When people find out I’m taking a Women’s American History course, they’re usually confused. You see, I attend a conservative college, and the two fail to fit together in most people’s minds. I beg to differ.
We read our Nancy Woloch textbook critically, and supplementary reading includes the personal letters of Flannery O’Connor and Laura Ingalls Wilder’s Little House in the Big Woods. We ask questions like, what effect did the loss of the image of Mary the Mother of God have on the colonies? Did the Great Change for women actually happen back with Luther & the Protestant Reformation? I have a lot of fun classes this semester, but Women of American History (or WOAH) tops them all.
The first supplementary reading was Laurel Thatcher Ulrich’s A Midwife’s Tale: The Life of Martha Ballard, Based on Her Diary, 1785-1812. Martha was a midwife in Maine post-American Revolution. Albeit a bit slow in places, the work is very in-depth; it is wonderful to see the portrayal of a woman that involves such complexity. Highlights include the phrase “disgruntled lobster peddler” (he ends up burning down part of the town) and Martha’s battle against despair via finding meaning in her work through her relationship with God and in the writing of her diary.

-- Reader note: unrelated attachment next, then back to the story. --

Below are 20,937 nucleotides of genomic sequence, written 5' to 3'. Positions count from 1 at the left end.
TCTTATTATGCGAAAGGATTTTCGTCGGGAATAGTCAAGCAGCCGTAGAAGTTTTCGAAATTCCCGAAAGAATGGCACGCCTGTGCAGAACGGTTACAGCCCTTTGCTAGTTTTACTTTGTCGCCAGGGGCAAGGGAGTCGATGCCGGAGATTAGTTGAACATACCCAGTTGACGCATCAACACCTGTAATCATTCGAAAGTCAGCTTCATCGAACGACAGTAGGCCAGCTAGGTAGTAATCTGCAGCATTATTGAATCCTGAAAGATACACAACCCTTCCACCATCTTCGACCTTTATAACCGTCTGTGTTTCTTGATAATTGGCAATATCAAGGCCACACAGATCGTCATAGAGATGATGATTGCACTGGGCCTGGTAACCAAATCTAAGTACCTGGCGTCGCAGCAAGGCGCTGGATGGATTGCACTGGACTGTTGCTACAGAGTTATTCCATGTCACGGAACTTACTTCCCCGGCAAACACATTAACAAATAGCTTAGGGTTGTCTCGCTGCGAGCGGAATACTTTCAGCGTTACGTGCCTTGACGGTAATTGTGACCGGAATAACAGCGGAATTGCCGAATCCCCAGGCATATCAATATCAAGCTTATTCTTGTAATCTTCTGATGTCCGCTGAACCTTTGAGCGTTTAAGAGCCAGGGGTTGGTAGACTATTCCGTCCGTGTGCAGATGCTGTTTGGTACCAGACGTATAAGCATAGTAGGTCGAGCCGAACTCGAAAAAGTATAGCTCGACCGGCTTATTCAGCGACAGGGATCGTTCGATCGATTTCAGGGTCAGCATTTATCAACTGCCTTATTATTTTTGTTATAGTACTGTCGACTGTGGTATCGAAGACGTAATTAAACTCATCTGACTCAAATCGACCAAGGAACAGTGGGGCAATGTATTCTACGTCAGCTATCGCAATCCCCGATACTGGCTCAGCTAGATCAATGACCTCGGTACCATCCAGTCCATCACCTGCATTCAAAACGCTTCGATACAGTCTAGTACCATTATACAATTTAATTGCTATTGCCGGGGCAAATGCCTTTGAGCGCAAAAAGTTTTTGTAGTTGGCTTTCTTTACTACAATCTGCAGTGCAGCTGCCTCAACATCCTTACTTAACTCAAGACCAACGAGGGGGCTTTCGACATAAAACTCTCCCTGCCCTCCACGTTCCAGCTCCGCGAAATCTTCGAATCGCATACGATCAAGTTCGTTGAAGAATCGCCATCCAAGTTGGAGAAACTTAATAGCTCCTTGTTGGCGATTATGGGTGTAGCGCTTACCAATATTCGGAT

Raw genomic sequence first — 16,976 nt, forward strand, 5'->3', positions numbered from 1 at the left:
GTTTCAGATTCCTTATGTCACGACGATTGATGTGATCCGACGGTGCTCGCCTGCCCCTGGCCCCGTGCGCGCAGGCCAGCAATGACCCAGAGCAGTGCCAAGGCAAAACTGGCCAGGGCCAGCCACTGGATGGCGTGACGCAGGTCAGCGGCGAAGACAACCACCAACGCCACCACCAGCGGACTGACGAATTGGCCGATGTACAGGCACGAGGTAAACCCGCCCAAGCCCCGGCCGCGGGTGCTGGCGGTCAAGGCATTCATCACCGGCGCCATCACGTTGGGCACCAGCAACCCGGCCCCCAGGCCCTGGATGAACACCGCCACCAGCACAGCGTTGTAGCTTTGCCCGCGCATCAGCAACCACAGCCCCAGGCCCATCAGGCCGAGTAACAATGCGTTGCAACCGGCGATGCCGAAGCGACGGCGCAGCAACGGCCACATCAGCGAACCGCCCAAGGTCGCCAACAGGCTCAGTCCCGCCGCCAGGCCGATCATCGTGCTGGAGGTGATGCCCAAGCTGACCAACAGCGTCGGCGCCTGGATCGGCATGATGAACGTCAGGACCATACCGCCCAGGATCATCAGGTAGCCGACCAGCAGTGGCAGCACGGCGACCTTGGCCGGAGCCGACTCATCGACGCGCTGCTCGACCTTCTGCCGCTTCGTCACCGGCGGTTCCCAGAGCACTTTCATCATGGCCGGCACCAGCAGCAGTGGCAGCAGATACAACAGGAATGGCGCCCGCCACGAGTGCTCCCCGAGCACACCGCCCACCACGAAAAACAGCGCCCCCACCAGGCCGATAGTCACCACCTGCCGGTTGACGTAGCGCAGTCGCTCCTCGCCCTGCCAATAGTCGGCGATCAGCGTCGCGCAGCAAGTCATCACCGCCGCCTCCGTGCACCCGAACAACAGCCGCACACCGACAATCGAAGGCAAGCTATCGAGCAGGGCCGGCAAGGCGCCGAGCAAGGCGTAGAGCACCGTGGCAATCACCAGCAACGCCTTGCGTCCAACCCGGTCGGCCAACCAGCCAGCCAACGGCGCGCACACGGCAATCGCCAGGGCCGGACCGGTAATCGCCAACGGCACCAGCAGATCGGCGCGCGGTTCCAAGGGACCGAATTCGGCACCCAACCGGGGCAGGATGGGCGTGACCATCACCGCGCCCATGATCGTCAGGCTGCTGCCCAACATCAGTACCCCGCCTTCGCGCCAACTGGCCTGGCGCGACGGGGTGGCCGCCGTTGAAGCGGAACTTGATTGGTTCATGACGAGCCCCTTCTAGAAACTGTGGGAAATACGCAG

In this way, I could relate to Martha Ballard, even though we live in vastly different worlds. I never could articulate why I love writing so much, why letters and this blog and even emails are so important to me: processing my life through these mediums helps me to give them meaning. Like I was saying yesterday, I don’t want to be mentally immobile, so I have the urge to move around. Writing is another way to stay nimble upon mental feet.